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Year : 2014  |  Volume : 140  |  Issue : 1  |  Page : 69-76

Expression of galectin-3 in gastric adenocarcinoma

1 Department of Pathology, Federal University of São Paulo, SP, Brazil
2 Oncology Group, Division of Gastroenterology, Department of Medicine, Federal University of São Paulo, SP, Brazil
3 Department of Biosciences, Federal University of São Paulo, SP, Brazil

Date of Submission06-Dec-2012
Date of Web Publication4-Sep-2014

Correspondence Address:
Daniel Araki Ribeiro
Department of Biosciences, Federal University of São Paulo- UNIFESP Av. Ana Costa, 95, Vila Mathias, Santos - SP, 11060-001
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Source of Support: None, Conflict of Interest: None

PMID: 25222780

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Background & objectives: Galectin-3 a member of the galectin family is an endogenous β-galactoside binding lectin. It has been found to be associated with cell adhesion, recognition, proliferation, differentiation, immunomodulation, angiogenesis, apoptosis and can be a reliable marker for cancer aggressiveness. The aim of this study was to verify protein expression in gastric adenocarcinoma tissues and correlate the results with the clinical aspects in the study population.
Galectin-3 expression was examined by immunohistochemistry in 57 samples of gastric adenocarcinomas tissues. Galectin-3 protein expression was observed in the cytoplasm and the nucleus of examined tissues.
Results: Thirty one (54.4%) samples had strong or moderate staining and 26 (45.6%) tumours had negative or weak staining. The galectin-3 did not show association with the sex ( p =0.347), age ( p =0.999), Lauren's classification ( p =0.731) and TNM stage ( p =0.222). Regarding the TNM stage, 66.7 per cent of stage I tumours had strong or moderate staining; with tumours stage IV this percentage was 33.3 per cent.
Interpretation & conclusion: Our results suggest that gal-3 is not a reliable biomarker for prognosis of the gastric adenocarcinoma by immunohistochemistry. Further studies need to be done on a large sample of tumour tissues in different clinical staging.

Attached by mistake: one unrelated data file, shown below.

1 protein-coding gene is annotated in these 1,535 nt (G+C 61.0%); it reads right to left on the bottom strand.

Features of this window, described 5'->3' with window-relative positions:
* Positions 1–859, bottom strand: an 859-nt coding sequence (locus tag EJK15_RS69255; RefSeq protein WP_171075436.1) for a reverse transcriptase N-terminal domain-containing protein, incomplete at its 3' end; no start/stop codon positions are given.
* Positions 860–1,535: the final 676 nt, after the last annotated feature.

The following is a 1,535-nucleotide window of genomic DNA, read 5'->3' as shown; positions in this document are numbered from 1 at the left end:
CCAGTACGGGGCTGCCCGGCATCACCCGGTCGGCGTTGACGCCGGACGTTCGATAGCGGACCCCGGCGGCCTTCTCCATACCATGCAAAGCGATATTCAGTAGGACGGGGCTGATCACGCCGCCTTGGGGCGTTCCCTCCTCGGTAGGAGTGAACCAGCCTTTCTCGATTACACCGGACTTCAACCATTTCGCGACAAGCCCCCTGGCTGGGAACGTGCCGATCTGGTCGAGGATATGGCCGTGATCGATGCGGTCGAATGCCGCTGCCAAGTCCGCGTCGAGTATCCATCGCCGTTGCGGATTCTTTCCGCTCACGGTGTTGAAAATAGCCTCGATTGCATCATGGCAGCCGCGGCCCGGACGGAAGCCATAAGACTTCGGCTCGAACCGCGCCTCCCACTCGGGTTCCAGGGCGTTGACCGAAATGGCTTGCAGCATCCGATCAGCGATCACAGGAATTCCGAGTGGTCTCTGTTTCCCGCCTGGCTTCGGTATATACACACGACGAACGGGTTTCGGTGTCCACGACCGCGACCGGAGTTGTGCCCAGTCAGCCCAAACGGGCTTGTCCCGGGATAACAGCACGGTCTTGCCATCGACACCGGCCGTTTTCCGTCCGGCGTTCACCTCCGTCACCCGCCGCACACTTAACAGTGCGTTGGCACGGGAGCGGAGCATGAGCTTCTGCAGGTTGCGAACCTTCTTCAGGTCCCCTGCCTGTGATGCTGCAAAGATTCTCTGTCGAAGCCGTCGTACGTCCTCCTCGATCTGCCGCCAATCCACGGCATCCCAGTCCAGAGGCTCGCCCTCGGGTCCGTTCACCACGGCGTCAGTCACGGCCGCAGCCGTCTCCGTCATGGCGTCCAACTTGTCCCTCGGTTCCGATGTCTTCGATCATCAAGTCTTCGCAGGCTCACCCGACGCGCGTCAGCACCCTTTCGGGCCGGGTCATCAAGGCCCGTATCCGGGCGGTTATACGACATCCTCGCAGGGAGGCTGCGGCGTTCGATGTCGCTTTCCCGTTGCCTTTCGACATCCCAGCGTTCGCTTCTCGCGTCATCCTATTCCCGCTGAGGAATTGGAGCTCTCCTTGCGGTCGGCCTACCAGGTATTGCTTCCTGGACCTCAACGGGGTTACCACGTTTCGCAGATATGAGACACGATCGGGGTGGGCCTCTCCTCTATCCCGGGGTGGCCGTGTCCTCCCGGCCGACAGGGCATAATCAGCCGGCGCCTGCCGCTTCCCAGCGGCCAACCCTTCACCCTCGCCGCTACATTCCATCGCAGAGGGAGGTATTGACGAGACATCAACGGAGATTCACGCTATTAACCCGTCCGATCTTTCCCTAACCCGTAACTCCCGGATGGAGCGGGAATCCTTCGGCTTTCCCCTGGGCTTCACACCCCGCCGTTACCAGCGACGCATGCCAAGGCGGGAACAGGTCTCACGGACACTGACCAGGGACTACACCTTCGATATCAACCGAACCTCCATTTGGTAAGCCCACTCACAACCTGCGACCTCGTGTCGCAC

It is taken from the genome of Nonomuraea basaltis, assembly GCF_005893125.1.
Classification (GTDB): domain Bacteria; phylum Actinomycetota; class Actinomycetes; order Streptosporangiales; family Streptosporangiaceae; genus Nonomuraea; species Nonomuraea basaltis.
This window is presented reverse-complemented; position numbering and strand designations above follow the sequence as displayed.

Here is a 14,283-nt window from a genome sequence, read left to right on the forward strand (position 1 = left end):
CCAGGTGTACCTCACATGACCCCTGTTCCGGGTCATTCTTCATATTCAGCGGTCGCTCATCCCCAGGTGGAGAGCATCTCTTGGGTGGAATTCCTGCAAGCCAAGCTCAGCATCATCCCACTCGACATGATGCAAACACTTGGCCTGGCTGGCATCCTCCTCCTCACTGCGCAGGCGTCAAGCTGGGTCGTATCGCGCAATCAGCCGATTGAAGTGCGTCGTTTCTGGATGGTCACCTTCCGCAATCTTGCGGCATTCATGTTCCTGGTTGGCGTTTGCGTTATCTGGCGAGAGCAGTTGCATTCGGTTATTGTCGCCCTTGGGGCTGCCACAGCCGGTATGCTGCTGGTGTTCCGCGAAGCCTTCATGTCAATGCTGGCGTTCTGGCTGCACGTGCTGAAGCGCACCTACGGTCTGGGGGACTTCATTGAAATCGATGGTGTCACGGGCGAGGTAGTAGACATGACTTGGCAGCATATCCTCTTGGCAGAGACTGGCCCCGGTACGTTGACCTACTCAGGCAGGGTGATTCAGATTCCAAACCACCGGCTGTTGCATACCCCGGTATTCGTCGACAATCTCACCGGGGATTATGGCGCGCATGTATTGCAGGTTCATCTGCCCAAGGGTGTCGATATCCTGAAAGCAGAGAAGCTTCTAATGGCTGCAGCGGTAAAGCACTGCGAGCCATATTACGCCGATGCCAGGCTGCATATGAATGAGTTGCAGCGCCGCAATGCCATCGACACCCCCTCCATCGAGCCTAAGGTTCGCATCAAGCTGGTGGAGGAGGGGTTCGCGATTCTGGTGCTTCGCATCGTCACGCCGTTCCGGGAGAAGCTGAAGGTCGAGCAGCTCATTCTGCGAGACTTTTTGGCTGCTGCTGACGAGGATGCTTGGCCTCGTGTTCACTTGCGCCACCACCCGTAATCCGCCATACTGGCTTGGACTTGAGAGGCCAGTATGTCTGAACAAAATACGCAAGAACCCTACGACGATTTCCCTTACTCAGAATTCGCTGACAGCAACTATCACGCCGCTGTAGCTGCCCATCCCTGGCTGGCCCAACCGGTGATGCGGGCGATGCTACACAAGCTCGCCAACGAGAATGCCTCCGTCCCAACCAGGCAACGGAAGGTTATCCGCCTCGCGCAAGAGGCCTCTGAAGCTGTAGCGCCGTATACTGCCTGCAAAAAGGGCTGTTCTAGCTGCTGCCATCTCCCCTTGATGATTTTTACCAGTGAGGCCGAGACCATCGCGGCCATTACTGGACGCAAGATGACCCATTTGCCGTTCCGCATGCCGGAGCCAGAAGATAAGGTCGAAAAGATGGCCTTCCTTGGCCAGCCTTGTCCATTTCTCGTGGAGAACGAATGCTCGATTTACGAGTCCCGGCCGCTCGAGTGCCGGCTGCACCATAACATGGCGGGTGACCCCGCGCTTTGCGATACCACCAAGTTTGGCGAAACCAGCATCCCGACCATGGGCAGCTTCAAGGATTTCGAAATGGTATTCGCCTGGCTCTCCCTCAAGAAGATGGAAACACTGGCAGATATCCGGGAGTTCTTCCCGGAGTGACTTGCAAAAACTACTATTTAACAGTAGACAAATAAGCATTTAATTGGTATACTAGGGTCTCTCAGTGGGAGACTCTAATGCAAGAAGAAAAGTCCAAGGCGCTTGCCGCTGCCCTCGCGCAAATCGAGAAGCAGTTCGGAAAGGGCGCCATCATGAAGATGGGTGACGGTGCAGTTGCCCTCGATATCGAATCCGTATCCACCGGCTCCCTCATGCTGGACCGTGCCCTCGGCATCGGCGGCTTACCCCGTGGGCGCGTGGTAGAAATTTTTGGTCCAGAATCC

Keywords: Biomarker - galectin-3 - gastric adenocarcinoma - immunoexpression - prognosis

How to cite this article:
Gomes TS, Oshima CF, Forones NM, De Oliveira Lima F, Ribeiro DA. Expression of galectin-3 in gastric adenocarcinoma. Indian J Med Res 2014;140:69-76

How to cite this URL:
Gomes TS, Oshima CF, Forones NM, De Oliveira Lima F, Ribeiro DA. Expression of galectin-3 in gastric adenocarcinoma. Indian J Med Res [serial online] 2014 [cited 2020 Jun 5];140:69-76. Available from:

Gastric cancer is among the most common types of malignancy in some parts of the world, such as in Japan and in parts of China, South America, and Scandinavia, where it is associated with ingestion of foods that may contain relatively high amounts of nitrosamines [1] . Among all cancers in Sao Paulo City, Brazil, gastric cancer ranks 5 th in the frequency of new cases per year and 2 th in cancer related deaths among men and 4 th among women [2] .

Galectins are a family of non-integrin β-galactoside-binding lectins with related amino acid sequences which are found in many animals[3]. Galectin-3 (Gal-3), formerly known as CBP35, Mac-2, εBP, is predominantly localized in the cytoplasm[4],[5],[6] . It can translocate to the nucleus from the cytoplasm via nonclassical secretion pathway after it is synthesized on the cytoplasmic ribosomes [7] . This protein is expressed by human neutrophils, macrophages and mast cells, and Langerhans cells, through which it could also be involved in inflammatory processes [8],[9],[10] . Gal-3 has been known to be associated with the various biological processes including cell adhesion, recognition, proliferation, differentiation, immunomodulation, angiogenesis and apoptosis [11] and is not considered as a reliable marker for cancer aggressiveness and metastasis [12] .

The expression of gal-3 is inversely associated with progression of human breast cancer [13] . Cytoplasmic gal-3 immunoexpression seems to be a prognostic factor in colorectal cancer because a higher risk of recurrence has been observed in tumours with a high score of galectin-3. The expression of gal-3 is associated with tumour progression and metastatic potential in gastric cancers [14] . Further, reduced gal-3 expression has been suggested as an indicator of unfavourable prognosis in gastric cancer [15] .

In this study, we evaluated the immunoreactivity of gal-3 in gastric cancer tissues and its clinical relevance. w0 e also sought to determine whether the expression of gal-3 was associated with the progression of gastric cancer in this population.

   Material & Methods Top

Fifty seven gastric adenocarcinomas tissues in paraffin blocks, previously classified as either intestinal or diffuse type were retrieved from the files of Department of Pathology, Federal University of Sao Paulo UNIFESP, EPM ranging from 2000 to 2010. Ethical approval for this study was granted by the local Ethics Committee.